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AndySummers

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  1. I fancy an opener in Mexico's Liga MX. Or potentially Argentina/Brazil league structure, with an outside shot at Colombia if it feels competitive. I am usually tied to Ajax but enjoyed a save with Argentinos Juniors on FM18 as they had quite a nice youth link including the three MacAllister brothers. If I can find a similar scenario or potential, that might be the early winner. I have also long promised myself a first English LLM file with a local club, Blyth Spartans, but I can never quite seem to get over a lack of player graphics. Even with nigh on everything downloaded.
  2. Frequently. He won't dribble past a player as a winger would (I haven't looked at dribble stats and he's injured currently > possibly why it doesn't count?) but he will often dribble through the lines and prompt a forward pass. Or equally as often, he'll bring the ball forward and suddenly stop and play short as if he's walked into an invisible wall. But it's that forward momentum that makes a subtle difference, transitioning out of defence more urgently or prompting aggressive opponents to move out of position to close him down.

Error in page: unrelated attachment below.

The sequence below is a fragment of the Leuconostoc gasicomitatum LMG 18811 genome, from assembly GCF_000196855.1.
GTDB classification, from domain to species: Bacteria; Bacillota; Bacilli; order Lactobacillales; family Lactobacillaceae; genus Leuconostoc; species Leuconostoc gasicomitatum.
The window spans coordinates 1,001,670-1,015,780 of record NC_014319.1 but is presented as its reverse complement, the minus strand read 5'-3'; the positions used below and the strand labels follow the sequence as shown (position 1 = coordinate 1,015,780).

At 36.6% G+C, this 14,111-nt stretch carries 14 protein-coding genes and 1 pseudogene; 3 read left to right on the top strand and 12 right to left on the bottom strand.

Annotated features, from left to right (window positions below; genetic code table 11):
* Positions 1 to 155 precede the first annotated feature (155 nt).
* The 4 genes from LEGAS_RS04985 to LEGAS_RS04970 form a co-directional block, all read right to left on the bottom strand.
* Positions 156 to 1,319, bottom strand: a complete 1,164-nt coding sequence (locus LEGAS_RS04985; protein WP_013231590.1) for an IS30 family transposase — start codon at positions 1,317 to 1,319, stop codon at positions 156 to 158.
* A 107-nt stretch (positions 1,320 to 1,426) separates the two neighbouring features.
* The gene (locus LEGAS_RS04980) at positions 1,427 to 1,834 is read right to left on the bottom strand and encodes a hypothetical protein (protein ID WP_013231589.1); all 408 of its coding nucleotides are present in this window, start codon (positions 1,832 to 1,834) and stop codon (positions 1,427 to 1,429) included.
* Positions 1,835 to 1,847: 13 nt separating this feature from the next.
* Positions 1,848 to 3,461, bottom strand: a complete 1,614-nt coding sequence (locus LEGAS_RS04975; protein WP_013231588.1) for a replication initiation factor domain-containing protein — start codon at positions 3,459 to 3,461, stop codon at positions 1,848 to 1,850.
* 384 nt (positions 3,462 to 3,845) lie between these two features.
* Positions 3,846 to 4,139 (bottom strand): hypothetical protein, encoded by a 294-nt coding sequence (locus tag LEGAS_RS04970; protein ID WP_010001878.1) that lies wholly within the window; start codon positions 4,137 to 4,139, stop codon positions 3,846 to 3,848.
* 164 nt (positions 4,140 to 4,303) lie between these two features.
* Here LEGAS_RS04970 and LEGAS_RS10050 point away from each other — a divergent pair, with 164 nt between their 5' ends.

3. The green circle is a method to represent what the game ascribes as a player's optimal role based on his attribute set. But that does not mean the player will perform any less capably in another role given to him; context is key. To give you a practical example: I have a player who is a full-circle deep lying playmaker, a half-circle halfback. He's not a natural halfback, lacks the defensive aspects and has no real aerial ability. But I use him as a halfback. Why? Because his ball retention is second-to-none, passing and vision dynamic, and his dribbling ability combined with a 'brings ball out of defence' PPM makes him liable to instigate moves more quickly than a more regular player and also helps to draw opposing midfielders out of position, setting up better counterattacking possibilities. The player is a distance better than the natural halfbacks I have in the squad. The green circle also doesn't take into account ability. For example, I also use a BBM. See below: So who is your BBM of choice? The youngster because the game tags him as a full-circle BBM, or the experienced part-circle player who has far better all-round attributes, the ability to finish etc.